Write a function setup_game that takes an integer representing the desired board size as a parameter and returns the appropriate list of lists of strings representing the game board.

Remember, we need to ensure our lists are in fact separate lists and not simply aliases to the same single list. If we specified a game board size of 3, we need a list containing three references to three separate lists, not three references to the same single list.

3.6. Part 3 — Parse Move

All moves a player makes will be entered as a string in the form "x, y", where x is the column and y is the row. However, the game needs the move to be two separate integers in order to effectively use the information.

Write a function parse_move that takes a move string as a parameter and returns a tuple of the integers representing the x and y coordinates of the move. For example, calling parse_move("2, 1") would result in the tuple (2, 1) being returned.

3.7. Part 4 — Validate Move

Player moves are considered valid if (a) the specified game board cell/location is unoccupied (contains a " " (space) character) and (b) is within the game board.

Write a function is_move_valid that takes a move tuple and the current game board as a parameter and returns a boolean indicating if the provided move is valid — True if it is valid, False otherwise.

For example, consider the current game board being board = [["X", " ", " "], [" ", " ", "O"], [" ", " ", " "]].

  • is_move_valid((2, 2), board) returns True

  • is_move_valid((2, 1), board) returns False since (2, 1) already contains an "O"

  • is_move_valid((-2, 1), board)``returns ``False since the move location does not exist on the provided game board


When thinking of the game board like a matrix, there is no rule indicating which index of a list of lists is the row and which is the column. In other words, there is no rule saying that the indexing is board[row][column] or board[column][row]. However, for this assignment, we will have the first index be the row and the second be the column.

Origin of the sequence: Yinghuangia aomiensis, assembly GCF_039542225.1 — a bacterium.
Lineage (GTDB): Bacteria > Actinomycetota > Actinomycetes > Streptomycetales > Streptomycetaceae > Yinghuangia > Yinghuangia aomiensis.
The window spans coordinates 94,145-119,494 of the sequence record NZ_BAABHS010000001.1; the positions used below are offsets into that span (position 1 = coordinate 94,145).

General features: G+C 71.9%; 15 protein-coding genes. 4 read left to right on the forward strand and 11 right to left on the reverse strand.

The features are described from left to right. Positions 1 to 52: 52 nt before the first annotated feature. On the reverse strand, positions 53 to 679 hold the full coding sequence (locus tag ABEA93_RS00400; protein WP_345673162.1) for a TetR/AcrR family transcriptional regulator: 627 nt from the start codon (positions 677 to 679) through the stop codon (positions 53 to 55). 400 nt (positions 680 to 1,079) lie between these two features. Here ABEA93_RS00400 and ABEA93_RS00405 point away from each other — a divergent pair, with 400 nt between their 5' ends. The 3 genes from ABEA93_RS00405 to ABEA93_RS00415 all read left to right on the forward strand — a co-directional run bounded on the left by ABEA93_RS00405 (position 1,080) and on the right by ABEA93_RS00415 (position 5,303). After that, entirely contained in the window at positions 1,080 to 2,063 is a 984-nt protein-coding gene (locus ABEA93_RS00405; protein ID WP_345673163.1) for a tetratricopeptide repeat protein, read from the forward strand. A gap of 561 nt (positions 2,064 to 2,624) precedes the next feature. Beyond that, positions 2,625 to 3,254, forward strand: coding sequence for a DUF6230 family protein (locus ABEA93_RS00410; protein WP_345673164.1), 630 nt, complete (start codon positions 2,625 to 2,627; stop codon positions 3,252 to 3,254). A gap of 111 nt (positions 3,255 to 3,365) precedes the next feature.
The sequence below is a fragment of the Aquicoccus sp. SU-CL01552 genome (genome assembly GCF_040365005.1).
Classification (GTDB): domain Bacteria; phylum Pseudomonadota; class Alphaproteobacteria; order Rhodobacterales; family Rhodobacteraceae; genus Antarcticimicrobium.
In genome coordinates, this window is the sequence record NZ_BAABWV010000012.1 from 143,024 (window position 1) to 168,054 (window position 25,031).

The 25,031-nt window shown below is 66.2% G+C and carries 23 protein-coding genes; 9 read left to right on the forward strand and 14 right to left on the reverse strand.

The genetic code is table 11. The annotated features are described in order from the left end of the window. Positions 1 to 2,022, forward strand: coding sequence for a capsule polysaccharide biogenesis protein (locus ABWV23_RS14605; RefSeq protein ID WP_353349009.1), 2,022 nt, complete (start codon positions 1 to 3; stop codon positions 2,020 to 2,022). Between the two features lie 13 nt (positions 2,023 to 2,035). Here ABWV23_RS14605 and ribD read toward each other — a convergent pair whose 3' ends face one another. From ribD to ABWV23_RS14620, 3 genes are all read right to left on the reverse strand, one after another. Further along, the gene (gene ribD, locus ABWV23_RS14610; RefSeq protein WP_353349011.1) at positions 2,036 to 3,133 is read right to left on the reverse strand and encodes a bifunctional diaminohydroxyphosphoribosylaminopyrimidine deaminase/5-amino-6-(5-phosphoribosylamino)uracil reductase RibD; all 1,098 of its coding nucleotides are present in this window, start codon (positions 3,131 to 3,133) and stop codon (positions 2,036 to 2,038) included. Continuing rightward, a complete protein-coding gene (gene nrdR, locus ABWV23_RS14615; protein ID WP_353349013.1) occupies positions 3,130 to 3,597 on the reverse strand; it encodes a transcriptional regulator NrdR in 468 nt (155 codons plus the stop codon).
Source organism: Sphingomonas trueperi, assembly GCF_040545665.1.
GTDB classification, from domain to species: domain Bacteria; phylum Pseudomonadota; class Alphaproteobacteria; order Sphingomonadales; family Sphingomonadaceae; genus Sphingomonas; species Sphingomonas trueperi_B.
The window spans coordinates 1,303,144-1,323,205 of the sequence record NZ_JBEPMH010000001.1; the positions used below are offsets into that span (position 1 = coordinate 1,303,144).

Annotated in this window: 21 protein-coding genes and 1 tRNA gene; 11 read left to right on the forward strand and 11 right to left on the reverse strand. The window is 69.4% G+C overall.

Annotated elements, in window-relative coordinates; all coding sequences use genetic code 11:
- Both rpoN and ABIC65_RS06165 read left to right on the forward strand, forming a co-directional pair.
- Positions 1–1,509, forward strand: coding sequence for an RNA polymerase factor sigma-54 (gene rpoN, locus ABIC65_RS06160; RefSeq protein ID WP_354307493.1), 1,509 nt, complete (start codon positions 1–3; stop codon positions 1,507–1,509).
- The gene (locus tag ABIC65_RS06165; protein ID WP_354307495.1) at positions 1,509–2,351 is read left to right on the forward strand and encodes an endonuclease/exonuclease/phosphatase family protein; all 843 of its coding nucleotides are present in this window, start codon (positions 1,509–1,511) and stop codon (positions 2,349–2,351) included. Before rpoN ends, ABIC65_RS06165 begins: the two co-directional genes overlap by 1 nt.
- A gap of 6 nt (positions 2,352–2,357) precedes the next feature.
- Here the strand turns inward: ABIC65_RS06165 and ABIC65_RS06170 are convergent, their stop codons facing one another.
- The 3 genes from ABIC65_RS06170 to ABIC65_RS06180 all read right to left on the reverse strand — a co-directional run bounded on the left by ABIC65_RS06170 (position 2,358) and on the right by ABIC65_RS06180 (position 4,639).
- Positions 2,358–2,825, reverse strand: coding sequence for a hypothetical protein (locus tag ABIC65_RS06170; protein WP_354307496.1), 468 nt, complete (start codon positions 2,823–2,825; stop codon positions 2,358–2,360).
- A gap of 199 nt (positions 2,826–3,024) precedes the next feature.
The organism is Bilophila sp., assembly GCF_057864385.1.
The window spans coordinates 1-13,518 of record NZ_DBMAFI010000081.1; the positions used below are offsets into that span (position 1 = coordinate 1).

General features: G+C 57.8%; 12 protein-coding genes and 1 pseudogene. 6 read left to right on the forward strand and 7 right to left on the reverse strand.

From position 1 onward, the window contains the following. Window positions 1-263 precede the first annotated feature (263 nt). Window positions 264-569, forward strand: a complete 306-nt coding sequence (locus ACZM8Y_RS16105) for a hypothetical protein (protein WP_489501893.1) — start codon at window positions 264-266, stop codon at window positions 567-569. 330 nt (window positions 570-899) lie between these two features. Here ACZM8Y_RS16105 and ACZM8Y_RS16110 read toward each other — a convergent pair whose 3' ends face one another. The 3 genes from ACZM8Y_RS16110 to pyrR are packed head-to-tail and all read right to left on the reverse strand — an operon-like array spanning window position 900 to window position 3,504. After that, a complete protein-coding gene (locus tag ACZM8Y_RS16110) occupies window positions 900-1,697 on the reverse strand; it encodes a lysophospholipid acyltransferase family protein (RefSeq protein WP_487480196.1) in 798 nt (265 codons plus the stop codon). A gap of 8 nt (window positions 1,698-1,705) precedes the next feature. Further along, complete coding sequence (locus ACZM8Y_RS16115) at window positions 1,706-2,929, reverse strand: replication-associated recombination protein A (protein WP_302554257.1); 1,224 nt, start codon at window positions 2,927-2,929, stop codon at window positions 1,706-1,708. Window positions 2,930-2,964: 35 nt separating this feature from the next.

Since we like to follow the conventional cartesian coordinate system of x specifying the horizontal positioning — the column — and y specifies the vertical positioning — the row, we must be mindful of how we use these values to index the board. By following this convention, it would mean that one needs to index the board with y first to specify the row and then once the row is selected, the x value is used to indicate which column in the row the cell/location is. In other worse, the correct indexing would be board[y][x].

3.8. Part 5 — Apply Move

Once a move is provided, parsed, and validated, the move can then be applied.

Write a function apply_move that takes an already validated move tuple, the current game board, and a string of the current player’s symbol ("X" or "O"), and returns a new game board with the player’s move applied. For example, if one called apply_move((0, 1), [["X", " ", " "], [" ", " ", "O"], [" ", " ", " "]], "X"), the function would return the new list of lists of strings [["X", " ", " "], ["X", " ", "O"], [" ", " ", " "]].